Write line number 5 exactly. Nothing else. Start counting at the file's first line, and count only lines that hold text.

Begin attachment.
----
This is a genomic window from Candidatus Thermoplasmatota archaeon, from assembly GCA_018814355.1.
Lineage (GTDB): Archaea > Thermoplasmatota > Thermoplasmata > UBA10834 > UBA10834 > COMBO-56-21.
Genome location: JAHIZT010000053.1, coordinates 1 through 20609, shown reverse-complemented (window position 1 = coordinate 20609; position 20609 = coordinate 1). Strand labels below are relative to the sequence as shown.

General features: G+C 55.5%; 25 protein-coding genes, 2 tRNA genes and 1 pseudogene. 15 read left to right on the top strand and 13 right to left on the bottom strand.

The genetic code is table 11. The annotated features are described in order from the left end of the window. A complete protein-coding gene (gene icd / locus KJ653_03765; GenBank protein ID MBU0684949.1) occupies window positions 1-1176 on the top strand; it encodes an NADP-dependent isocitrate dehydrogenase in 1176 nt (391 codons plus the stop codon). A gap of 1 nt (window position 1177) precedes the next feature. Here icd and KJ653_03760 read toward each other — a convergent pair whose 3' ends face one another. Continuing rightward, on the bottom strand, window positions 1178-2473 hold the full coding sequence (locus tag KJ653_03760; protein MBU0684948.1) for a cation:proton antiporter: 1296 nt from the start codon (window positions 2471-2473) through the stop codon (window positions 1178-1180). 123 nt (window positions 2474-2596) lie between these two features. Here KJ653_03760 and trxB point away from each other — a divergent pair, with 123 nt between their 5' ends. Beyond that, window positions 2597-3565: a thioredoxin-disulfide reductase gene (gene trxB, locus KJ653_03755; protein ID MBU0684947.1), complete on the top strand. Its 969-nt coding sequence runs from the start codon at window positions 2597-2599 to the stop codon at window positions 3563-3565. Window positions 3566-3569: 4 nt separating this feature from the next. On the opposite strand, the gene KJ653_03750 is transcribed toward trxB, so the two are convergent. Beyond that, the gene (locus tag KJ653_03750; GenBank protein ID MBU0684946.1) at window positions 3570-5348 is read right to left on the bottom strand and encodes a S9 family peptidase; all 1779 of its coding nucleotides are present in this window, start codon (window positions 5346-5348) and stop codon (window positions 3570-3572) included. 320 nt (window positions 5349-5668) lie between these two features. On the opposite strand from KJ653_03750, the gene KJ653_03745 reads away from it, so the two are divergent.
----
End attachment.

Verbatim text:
The genetic code is table 11. The annotated features are described in order from the left end of the window. A complete protein-coding gene (gene icd / locus KJ653_03765; GenBank protein ID MBU0684949.1) occupies window positions 1-1176 on the top strand; it encodes an NADP-dependent isocitrate dehydrogenase in 1176 nt (391 codons plus the stop codon). A gap of 1 nt (window position 1177) precedes the next feature. Here icd and KJ653_03760 read toward each other — a convergent pair whose 3' ends face one another. Continuing rightward, on the bottom strand, window positions 1178-2473 hold the full coding sequence (locus tag KJ653_03760; protein MBU0684948.1) for a cation:proton antiporter: 1296 nt from the start codon (window positions 2471-2473) through the stop codon (window positions 1178-1180). 123 nt (window positions 2474-2596) lie between these two features. Here KJ653_03760 and trxB point away from each other — a divergent pair, with 123 nt between their 5' ends. Beyond that, window positions 2597-3565: a thioredoxin-disulfide reductase gene (gene trxB, locus KJ653_03755; protein ID MBU0684947.1), complete on the top strand. Its 969-nt coding sequence runs from the start codon at window positions 2597-2599 to the stop codon at window positions 3563-3565. Window positions 3566-3569: 4 nt separating this feature from the next. On the opposite strand, the gene KJ653_03750 is transcribed toward trxB, so the two are convergent. Beyond that, the gene (locus tag KJ653_03750; GenBank protein ID MBU0684946.1) at window positions 3570-5348 is read right to left on the bottom strand and encodes a S9 family peptidase; all 1779 of its coding nucleotides are present in this window, start codon (window positions 5346-5348) and stop codon (window positions 3570-3572) included. 320 nt (window positions 5349-5668) lie between these two features. On the opposite strand from KJ653_03750, the gene KJ653_03745 reads away from it, so the two are divergent.